Recent and ongoing public works projects position Bossier City to maintain growth
It may not be the most glamorous or thrilling aspect of a growing city, but it's essential to ensuring Bossier City keeps expanding — water and sewer upgrades.
“I was reading recently it would take, nationwide, $1.7 trillion to get water and sewer up to where it needed to be within the next 20 years and we're already there,” said City Councilman David Jones. “I'm extremely proud of the dilligence we've put forth in addressing water and sewer needs because that's the lifeblood of what we do.”
The city has invested millions into upgrading, replacing, and rehabilitating Bossier City water and sewer systems.
“The whole idea is to keep up for growth and in planning, you want to outpace your growth. I've been here three years and I've seen a lot of growth in that time, and to keep up with that is demanding and everyone I've worked with is all about that,” said Public Utilities Director Jeffery Anderson.
He said the city's proactive approach helps give the proper time for planning and makes execution easier.
“Once you get to that stage where you need to start planning, Bossier actually starts planning. I know in some places, things have to get where it has to be replaced before anything happens,” said Anderson.
Recent project tag prices include $60 million for a new sewer plant at the Red River, $73 million for rehabilitation of a water plant, and this past summer's water line replacement totaling $5 million.
“What we've done is easily in the $200-$250 million range with annual capital improvements and regular maintenance,”said Anderson. “Even if you get done planning and expanding, there's still infrastructure in the ground that will require maintenance and replacement, it's a never ending deal.”
Some of the recent water and sewer projects include:
- Upgrading of the city's third water treatment plant that wrapped up late spring/early summer this year, and the current rehabilitation of plants one and two that are expected to be completed this summer.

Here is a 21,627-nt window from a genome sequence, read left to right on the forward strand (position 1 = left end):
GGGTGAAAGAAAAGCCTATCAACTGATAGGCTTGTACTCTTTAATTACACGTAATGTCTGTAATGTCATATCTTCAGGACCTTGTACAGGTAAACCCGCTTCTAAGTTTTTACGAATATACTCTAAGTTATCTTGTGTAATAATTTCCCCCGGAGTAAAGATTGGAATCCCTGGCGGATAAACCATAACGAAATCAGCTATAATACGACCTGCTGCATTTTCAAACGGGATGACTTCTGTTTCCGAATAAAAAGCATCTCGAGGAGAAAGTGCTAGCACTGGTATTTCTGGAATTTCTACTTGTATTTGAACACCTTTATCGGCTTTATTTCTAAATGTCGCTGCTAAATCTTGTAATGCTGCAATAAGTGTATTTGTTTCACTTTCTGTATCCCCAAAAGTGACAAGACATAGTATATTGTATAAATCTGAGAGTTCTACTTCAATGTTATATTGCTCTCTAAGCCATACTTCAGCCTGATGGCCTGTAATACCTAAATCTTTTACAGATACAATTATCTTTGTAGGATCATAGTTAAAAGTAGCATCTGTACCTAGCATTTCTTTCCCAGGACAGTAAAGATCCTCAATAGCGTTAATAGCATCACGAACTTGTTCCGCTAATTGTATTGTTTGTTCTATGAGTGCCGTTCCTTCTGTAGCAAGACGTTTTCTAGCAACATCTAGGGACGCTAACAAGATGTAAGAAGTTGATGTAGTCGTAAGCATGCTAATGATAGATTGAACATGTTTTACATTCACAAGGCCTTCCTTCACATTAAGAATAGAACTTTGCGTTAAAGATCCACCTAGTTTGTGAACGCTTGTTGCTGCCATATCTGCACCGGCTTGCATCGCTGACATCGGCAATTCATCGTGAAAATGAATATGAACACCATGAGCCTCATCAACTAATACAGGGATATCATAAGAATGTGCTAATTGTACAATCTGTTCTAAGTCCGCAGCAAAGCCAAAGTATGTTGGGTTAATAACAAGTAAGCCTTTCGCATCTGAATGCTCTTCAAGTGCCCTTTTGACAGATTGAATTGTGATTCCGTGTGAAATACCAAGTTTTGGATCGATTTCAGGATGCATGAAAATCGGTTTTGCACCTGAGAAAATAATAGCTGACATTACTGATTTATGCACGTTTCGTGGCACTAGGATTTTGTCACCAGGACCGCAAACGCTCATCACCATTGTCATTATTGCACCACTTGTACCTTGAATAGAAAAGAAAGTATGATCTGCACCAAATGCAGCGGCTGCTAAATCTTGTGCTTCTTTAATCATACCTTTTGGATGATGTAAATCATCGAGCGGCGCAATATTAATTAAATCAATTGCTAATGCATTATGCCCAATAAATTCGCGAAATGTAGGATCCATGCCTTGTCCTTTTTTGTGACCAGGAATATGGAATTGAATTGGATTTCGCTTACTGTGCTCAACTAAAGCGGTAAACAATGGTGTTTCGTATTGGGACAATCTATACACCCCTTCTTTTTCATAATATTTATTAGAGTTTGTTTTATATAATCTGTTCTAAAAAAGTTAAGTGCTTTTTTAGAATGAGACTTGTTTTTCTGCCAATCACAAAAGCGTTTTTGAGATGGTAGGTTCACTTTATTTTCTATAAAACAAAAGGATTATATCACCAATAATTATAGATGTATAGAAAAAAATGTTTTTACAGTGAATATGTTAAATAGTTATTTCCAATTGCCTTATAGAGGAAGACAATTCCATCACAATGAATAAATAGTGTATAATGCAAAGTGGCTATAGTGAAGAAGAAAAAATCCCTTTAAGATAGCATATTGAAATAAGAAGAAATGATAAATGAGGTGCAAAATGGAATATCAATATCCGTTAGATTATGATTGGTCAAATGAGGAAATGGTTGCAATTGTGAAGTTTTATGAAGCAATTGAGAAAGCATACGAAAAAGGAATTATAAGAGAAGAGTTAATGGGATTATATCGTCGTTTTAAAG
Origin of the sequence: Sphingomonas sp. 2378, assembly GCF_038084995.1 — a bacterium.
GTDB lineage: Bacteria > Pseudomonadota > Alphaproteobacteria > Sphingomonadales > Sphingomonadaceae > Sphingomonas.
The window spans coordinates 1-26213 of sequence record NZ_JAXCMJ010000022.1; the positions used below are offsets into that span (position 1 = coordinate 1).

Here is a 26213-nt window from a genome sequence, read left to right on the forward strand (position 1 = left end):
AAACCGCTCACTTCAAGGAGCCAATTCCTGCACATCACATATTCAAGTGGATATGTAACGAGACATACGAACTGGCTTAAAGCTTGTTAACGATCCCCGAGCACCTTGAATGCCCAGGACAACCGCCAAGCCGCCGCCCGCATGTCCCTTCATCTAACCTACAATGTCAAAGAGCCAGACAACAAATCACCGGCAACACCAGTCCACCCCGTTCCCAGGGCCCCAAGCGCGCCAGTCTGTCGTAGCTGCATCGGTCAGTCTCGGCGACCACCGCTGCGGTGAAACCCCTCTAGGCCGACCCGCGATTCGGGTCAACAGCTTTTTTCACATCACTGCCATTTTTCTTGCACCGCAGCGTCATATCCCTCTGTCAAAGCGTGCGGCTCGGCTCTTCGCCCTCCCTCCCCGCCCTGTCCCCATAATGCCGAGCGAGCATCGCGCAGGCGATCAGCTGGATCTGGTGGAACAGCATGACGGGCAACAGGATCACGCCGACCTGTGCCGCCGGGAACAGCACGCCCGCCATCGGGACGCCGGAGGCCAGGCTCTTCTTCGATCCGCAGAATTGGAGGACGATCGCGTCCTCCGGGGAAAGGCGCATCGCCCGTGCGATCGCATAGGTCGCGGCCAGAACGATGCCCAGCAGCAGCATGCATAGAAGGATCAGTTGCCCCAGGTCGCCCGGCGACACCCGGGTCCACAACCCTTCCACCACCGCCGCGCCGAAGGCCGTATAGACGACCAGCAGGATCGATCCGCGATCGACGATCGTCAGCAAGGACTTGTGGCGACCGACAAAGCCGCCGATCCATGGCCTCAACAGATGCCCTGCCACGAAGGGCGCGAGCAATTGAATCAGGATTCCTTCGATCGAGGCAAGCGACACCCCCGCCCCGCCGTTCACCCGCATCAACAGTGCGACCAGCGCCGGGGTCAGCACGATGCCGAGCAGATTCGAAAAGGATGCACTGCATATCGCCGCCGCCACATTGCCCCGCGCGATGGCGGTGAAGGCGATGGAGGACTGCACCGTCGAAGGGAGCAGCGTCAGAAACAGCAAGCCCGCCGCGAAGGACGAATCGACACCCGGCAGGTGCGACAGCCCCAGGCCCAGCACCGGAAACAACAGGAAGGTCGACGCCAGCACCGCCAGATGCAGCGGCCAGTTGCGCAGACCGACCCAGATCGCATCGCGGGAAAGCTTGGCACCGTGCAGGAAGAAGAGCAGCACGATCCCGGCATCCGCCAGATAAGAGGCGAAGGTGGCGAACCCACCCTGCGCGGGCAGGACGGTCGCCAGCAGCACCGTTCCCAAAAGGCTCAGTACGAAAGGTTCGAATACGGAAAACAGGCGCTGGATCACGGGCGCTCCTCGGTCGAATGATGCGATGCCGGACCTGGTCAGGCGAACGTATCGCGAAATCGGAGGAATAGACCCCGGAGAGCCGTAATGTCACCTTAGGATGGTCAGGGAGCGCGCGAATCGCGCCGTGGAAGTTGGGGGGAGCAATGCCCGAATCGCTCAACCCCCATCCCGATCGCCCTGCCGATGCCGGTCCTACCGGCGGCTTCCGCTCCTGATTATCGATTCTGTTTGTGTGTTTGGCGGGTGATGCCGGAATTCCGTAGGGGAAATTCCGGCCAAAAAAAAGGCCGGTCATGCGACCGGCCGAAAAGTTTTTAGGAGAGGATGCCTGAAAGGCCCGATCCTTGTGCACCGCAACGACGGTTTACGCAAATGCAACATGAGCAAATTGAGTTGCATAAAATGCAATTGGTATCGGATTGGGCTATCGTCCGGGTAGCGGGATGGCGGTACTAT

Currently as the rehab continues, the city's water supply is just above normal operating capacity and will be more than double normal capacity after all plants are brought back online.
“The peak times for capacity are during May through September when you're running at 85-100 percent to keep all the water supply and presssure we need,” said Anderson. “Some of that is driven by weather — the hotter, drier summers create a bigger demand on our water system.
- New version of the city's wastewater plant.
This facility expands capacity from from 8 million gallons to 12 millon gallons. It is expected to be completed in the contract's specified three year time period.
“With all the development in south Bossier, we reached that threshold of 80-90 percent where you start designing for future needs,” said Anderson.
- Emergency replacement of massive water line along Shed Road from Airline to Swan Lake.
Approximately 11,000 feet of 20-inch water main running water from the treatment plant to the northeast part of town that also carries 60 to 70 percent of the plant's water overall, was replaced by a 36-inch main. The city accelerated the plan to replace the line, with the city's new plant needing the 36-inch diameter pipe in order to adequately distribute the proper amount of water at the proper pressure.
The two-month-long project cost $10 million, including some funds set aside for contingencies. The money will come from the 2008 Utilities Bond Issue.
“That's type of thing other towns are facing,” said Anderson, “There's an aging infrastructure as far as water and sewer. And we've found some materials that were used in the past aren't the best materials and the design wasn't the best way to go about it.”